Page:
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dc.contributor.authorMcCormick, Melissa
dc.date.accessioned2019-08-30T07:00:35Z
dc.identifier.citationMcCormick, Melissa. 2017. Purple Displaces Crimson: The Wakan Dialectic as Polemic. In Around Chigusa: Tea and the Arts of Sixteenth-Century Japan, edited by Dora C.Y. Ching, Louise Allison Cort, Andrew M. Watsky, 181-120. Princeton: Princeton University Press.en_US
dc.identifier.isbn0691177554en_US
dc.identifier.isbn9780691177557en_US
dc.identifier.urihttp://nrs.harvard.edu/urn-3:HUL.InstRepos:41288107*
dc.description.abstractThe cultural phenomenon known as wakan, the creative juxtaposition of Japanese (wa) and Chinese (kan) elements, can be difficult to articulate given the ambiguity involved in defining the boundaries of what makes something Chinese or Japanese, especially over time, or according to the unique perspectives of any given individual. Even at the seemingly irreducible level of language, the apposition of logographs expressing Chinese poems (kanshi), for example, and syllabic kana script expressing Japanese waka poems are not without nuances that render them fluid, interdependent, and aesthetically unified.en_US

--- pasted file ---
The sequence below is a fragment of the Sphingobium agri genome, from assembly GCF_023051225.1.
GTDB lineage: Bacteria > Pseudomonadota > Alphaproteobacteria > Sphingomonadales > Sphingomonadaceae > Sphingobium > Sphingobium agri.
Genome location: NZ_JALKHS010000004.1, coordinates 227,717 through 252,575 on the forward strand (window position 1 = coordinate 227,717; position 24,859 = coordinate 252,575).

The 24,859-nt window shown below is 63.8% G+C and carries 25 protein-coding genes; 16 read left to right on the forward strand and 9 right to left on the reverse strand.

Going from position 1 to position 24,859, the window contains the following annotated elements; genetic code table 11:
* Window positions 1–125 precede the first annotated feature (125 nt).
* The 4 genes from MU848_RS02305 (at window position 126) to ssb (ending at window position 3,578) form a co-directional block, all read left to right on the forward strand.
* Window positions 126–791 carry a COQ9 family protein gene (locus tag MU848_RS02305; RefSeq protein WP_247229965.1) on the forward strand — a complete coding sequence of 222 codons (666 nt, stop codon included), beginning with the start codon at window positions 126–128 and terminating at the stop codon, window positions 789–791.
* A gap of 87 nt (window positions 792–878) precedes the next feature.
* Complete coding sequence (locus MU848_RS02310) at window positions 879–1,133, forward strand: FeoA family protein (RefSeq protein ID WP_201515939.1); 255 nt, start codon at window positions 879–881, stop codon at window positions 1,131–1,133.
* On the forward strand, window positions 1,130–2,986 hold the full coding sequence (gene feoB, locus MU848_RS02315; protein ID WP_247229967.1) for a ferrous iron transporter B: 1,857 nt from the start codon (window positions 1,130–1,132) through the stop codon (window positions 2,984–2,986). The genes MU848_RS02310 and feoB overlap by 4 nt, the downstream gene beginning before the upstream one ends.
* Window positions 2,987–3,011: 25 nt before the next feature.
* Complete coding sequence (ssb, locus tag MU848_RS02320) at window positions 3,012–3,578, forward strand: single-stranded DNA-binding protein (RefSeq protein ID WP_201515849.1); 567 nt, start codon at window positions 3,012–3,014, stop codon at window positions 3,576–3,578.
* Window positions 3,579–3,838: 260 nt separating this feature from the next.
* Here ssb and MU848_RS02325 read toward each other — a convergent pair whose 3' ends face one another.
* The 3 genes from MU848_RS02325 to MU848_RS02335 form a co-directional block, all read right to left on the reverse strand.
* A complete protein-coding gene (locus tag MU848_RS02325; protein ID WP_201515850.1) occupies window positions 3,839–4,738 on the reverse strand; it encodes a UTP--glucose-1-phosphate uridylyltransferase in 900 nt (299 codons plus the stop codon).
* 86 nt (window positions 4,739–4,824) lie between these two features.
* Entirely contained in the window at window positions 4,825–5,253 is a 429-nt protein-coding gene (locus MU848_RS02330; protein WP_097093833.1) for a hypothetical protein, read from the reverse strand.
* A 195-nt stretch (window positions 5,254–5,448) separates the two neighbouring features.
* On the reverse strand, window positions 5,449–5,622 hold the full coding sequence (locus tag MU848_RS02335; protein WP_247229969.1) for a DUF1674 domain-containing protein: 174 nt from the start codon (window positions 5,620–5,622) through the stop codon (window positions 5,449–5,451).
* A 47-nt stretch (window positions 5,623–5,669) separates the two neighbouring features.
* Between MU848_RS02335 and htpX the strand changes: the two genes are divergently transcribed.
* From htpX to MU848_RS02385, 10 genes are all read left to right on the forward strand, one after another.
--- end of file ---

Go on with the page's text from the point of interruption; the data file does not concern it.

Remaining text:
dc.description.sponsorshipEast Asian Languages and Civilizationsen_US
dc.language.isoen_USen_US
dc.publisherPrinceton University Pressen_US
dc.relation.isversionofhttps://press.princeton.edu/titles/11121.htmlen_US
dash.licenseMETA_ONLY
dc.titlePurple Displaces Crimson: The Wakan Dialectic as Polemicen_US
dc.typeJournal Articleen_US
dc.description.versionVersion of Recorden_US
dash.depositing.authorMcCormick, Melissa
dc.date.available2019-08-30T07:00:35Z
dc.relation.bookAround Chigusa : Tea and the Arts of Sixteenth-Century Japanen_US
dash.workflow.commentsFAR2017en_US
dash.contributor.affiliatedMcCormick, Melissa


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